Lim's young son has been dragged into Khairy's political game despite being just 16 years old. Leave the young man alone. He is only in his puberty.

Khairy should be reminded of a picture of him holding a can of beer circulating around on the Internet. It hurts. I did not think it was big deal. So what if even Khairy were to drink a bit. At least he was not a hypocrite.

Those high fliers who were recently hired into the PM's office as his PR backbone should learn the art of using stick and carrot to maintain decorum in the party. Otherwise months of solid PR work can be destroyed by a minute of 'shiok' statement like one just made by Khairy against Lim's young son.

Tuesday, October 18, 2011

Koh Tsu Koon, Gerakan & The Wrong Way Forward

Most Gerakan members would agree that Koh Tsu Koon is not speaking up enough. Those who know Koh are not surprised. As a leader and a person, Koh is very conscious of his own image and perception. He wants to be on the good book of everyone; political comrades, friends, allies and even foes.

Between standing up for something righteous and being perceived as a someone agreeable, Koh would have chosen the latter without a second thought. In short, Koh would have been a good PR man. He was used as a PR man for Gerakan in Penang and often praised sky high by ex-president Dr Lim Keng Yaik as a clean, smart and impeccable leader.

Why is Koh now being blamed for almost everything in the party? Party members and leaders should know that it is not Koh's DNA to fight back like a hungry leopard. He is simply no match for Dap supremo Lim Guan Eng in this department. Koh is a good asset when everything is well and rosy. His personality and education background would glow in such a situation.

But Koh is not an antidote to the party's current political woes. They need to get the right leader to lead them at the right time. Some observers had put it aptly, Gerakan cannot expect their fate to change in a blink by just replacing their "mild, meek and weak" leader.

Koh is just buying time by announcing that he is prepared to sacrifice himself for the party. Koh is not someone who dream big and act crazy. Koh's overly risk averse leadership is suitable for a bureaucrat but not an opposition leader.

To become an effective one and give Lim Guan Eng a run for his money, Koh would have to obtain the right mindset by immersing himself into the role of an opposition leader in Penang. But he is too comfortable in Putrajaya, enjoying the perks and limelight as a minister in the Prime Minister's department. How can the party expect Koh to speak the lingo of an opposition if he is still a minister. Koh's good fortune is Gerakan's misery because the party is clueless once there is no direction from a strong and authoritative leadership.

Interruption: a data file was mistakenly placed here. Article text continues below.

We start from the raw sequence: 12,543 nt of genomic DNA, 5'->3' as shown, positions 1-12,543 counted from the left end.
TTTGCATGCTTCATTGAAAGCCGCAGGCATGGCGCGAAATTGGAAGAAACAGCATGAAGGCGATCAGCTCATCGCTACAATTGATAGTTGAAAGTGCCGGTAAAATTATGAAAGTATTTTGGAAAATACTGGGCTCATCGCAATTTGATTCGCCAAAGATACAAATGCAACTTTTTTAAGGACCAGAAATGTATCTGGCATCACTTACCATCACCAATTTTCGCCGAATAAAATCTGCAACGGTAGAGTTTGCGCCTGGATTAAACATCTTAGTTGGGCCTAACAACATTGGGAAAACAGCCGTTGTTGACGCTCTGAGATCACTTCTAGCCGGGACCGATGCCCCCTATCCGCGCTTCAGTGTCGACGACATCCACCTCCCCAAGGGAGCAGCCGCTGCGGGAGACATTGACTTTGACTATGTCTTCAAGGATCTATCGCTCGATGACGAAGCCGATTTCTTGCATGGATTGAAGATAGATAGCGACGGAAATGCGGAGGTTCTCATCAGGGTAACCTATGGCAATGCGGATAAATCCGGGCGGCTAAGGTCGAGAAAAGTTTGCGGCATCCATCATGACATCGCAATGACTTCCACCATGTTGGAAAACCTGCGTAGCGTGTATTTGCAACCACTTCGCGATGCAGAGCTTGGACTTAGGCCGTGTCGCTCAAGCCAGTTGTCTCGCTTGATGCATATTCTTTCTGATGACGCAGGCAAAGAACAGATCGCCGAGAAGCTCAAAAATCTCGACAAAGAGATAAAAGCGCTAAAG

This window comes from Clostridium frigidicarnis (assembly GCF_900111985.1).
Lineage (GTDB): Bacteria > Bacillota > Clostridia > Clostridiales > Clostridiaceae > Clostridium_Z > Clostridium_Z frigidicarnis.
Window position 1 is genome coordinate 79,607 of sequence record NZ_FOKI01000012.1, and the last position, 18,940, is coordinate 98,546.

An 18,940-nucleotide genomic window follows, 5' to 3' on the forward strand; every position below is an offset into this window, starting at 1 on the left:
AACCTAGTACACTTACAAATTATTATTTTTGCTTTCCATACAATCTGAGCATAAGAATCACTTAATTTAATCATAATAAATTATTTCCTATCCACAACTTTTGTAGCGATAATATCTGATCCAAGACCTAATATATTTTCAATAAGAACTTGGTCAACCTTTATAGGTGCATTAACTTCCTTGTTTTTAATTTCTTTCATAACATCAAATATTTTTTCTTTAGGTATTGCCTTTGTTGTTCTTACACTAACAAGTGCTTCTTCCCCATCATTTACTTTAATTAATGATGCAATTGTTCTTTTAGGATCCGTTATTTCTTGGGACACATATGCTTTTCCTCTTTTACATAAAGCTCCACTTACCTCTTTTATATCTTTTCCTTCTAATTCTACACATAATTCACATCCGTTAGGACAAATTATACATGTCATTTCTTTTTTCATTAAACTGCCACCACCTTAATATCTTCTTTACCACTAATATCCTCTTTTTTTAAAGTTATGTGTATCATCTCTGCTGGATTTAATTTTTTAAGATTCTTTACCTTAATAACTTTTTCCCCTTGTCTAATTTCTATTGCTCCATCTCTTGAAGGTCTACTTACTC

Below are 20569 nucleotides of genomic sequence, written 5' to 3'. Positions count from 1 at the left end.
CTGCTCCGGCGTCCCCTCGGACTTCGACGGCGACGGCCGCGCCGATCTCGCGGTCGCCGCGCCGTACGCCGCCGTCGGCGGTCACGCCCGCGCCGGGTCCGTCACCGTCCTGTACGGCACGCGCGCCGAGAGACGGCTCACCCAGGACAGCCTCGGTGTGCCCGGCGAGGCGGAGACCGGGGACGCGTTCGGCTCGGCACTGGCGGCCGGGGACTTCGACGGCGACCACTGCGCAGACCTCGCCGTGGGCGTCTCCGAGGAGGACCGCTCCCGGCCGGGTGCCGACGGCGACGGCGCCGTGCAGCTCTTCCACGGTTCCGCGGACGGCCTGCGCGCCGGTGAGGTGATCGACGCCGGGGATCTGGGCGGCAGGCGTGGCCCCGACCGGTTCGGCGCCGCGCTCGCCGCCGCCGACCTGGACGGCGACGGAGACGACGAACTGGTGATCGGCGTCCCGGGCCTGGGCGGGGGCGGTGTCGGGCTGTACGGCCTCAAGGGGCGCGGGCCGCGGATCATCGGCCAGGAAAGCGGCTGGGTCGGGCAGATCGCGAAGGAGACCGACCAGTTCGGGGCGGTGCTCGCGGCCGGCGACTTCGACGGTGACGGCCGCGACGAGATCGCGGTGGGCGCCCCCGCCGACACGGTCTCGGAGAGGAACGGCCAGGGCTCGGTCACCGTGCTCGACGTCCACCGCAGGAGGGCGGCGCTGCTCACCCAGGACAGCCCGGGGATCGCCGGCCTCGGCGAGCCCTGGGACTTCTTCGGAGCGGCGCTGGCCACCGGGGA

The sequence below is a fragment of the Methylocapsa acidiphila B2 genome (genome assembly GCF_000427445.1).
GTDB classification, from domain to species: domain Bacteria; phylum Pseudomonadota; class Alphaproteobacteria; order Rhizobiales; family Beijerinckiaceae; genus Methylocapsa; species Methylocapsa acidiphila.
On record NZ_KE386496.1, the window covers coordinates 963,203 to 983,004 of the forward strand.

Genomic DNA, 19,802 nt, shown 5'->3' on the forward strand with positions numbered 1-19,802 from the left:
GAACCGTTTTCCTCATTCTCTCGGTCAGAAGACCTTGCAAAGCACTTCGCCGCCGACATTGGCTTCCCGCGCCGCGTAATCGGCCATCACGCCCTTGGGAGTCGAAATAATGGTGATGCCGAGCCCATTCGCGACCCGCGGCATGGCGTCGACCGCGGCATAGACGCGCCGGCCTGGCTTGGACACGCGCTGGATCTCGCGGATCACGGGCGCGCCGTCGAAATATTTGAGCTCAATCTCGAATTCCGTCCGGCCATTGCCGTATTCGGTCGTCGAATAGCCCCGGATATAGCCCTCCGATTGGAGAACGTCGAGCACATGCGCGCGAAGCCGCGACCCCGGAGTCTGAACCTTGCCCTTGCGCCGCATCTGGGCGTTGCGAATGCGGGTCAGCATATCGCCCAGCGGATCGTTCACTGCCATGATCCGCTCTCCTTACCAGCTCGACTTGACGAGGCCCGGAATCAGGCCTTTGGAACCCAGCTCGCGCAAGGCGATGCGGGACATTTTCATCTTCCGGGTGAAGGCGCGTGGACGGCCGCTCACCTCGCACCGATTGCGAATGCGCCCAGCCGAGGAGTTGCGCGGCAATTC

The party might have missed the old Lim's crude joke, authoritative or parochial leadership and his stern demeanor but there is nothing they can do to bring back the same era. The era of personality politics is over. The party cannot depend on just a leader to bring them political glory.

They can only stop the slide by being truthful and sincere with their political struggle. They should start by answering a very simple question; what do they do hope to achieve in politics? Since 2008, what has the party done to stay relevant and connected with the new political paradigm?

Hence, do not expect Koh to speak out and cry his lung out to save the party. I believe Koh would want to do so after the last annual conference but making noise or slamming Umno alone will not help the party redeem it's lost support. It is outdated and outmoded. They should have done that pre-2008.

Now, the electorates want solutions and real actions. No more rhetoric and cheap political stunts. What can Gerakan do to tame the religious and racial extremism in the current political climate? What can the party do to address Malaysia's socio-economic woes? What can the party contribute to policy making?

It is best for Gerakan to realize that a gungho and outspoken Koh is not the right way forward. The right way forward is for the party to show more backbone in a host of issues and policies. Let's start with the continuation of racial policy in whatever guises and stemming corruption.

Why pick a bone with Koh Tsu Koon? He is neither a black sheep nor a superhero for the party. He is just a politician who is way past his prime time. Can Gerakan attract young, smart and visionary leaders like it used to?